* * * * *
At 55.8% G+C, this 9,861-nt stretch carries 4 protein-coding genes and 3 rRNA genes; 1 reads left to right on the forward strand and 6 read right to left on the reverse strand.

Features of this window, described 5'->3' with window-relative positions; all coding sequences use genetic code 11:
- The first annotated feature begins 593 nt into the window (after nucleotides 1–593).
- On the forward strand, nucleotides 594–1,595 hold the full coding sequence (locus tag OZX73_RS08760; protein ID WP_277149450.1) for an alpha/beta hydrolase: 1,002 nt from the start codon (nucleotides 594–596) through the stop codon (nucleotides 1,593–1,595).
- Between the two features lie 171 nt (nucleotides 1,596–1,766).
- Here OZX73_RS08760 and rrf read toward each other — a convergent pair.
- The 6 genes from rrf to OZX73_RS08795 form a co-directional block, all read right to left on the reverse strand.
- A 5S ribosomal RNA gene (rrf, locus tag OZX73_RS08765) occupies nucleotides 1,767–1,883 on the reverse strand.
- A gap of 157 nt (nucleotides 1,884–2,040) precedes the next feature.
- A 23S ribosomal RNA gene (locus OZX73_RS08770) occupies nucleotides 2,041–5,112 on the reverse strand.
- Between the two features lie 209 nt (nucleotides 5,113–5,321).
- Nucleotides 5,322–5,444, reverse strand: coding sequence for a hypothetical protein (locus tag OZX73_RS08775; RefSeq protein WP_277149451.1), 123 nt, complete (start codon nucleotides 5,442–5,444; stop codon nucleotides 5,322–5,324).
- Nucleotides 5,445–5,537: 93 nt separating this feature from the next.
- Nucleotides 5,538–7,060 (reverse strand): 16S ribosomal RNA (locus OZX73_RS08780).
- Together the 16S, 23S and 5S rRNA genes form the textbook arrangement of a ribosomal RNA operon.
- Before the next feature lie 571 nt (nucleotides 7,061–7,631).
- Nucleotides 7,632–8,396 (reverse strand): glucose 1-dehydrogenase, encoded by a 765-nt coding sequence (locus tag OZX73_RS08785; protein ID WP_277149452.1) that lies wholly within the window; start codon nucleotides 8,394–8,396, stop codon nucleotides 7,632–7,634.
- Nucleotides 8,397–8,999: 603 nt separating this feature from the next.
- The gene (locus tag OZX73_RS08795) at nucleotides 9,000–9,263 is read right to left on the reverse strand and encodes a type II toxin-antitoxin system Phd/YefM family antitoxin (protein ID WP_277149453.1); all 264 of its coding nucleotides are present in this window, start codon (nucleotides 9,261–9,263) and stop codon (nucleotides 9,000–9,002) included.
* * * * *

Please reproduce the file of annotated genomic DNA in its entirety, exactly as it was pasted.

At 55.8% G+C, this 9,861-nt stretch carries 4 protein-coding genes and 3 rRNA genes; 1 reads left to right on the forward strand and 6 read right to left on the reverse strand.

Features of this window, described 5'->3' with window-relative positions; all coding sequences use genetic code 11:
- The first annotated feature begins 593 nt into the window (after nucleotides 1–593).
- On the forward strand, nucleotides 594–1,595 hold the full coding sequence (locus tag OZX73_RS08760; protein ID WP_277149450.1) for an alpha/beta hydrolase: 1,002 nt from the start codon (nucleotides 594–596) through the stop codon (nucleotides 1,593–1,595).
- Between the two features lie 171 nt (nucleotides 1,596–1,766).
- Here OZX73_RS08760 and rrf read toward each other — a convergent pair.
- The 6 genes from rrf to OZX73_RS08795 form a co-directional block, all read right to left on the reverse strand.
- A 5S ribosomal RNA gene (rrf, locus tag OZX73_RS08765) occupies nucleotides 1,767–1,883 on the reverse strand.
- A gap of 157 nt (nucleotides 1,884–2,040) precedes the next feature.
- A 23S ribosomal RNA gene (locus OZX73_RS08770) occupies nucleotides 2,041–5,112 on the reverse strand.
- Between the two features lie 209 nt (nucleotides 5,113–5,321).
- Nucleotides 5,322–5,444, reverse strand: coding sequence for a hypothetical protein (locus tag OZX73_RS08775; RefSeq protein WP_277149451.1), 123 nt, complete (start codon nucleotides 5,442–5,444; stop codon nucleotides 5,322–5,324).
- Nucleotides 5,445–5,537: 93 nt separating this feature from the next.
- Nucleotides 5,538–7,060 (reverse strand): 16S ribosomal RNA (locus OZX73_RS08780).
- Together the 16S, 23S and 5S rRNA genes form the textbook arrangement of a ribosomal RNA operon.
- Before the next feature lie 571 nt (nucleotides 7,061–7,631).
- Nucleotides 7,632–8,396 (reverse strand): glucose 1-dehydrogenase, encoded by a 765-nt coding sequence (locus tag OZX73_RS08785; protein ID WP_277149452.1) that lies wholly within the window; start codon nucleotides 8,394–8,396, stop codon nucleotides 7,632–7,634.
- Nucleotides 8,397–8,999: 603 nt separating this feature from the next.
- The gene (locus tag OZX73_RS08795) at nucleotides 9,000–9,263 is read right to left on the reverse strand and encodes a type II toxin-antitoxin system Phd/YefM family antitoxin (protein ID WP_277149453.1); all 264 of its coding nucleotides are present in this window, start codon (nucleotides 9,261–9,263) and stop codon (nucleotides 9,000–9,002) included.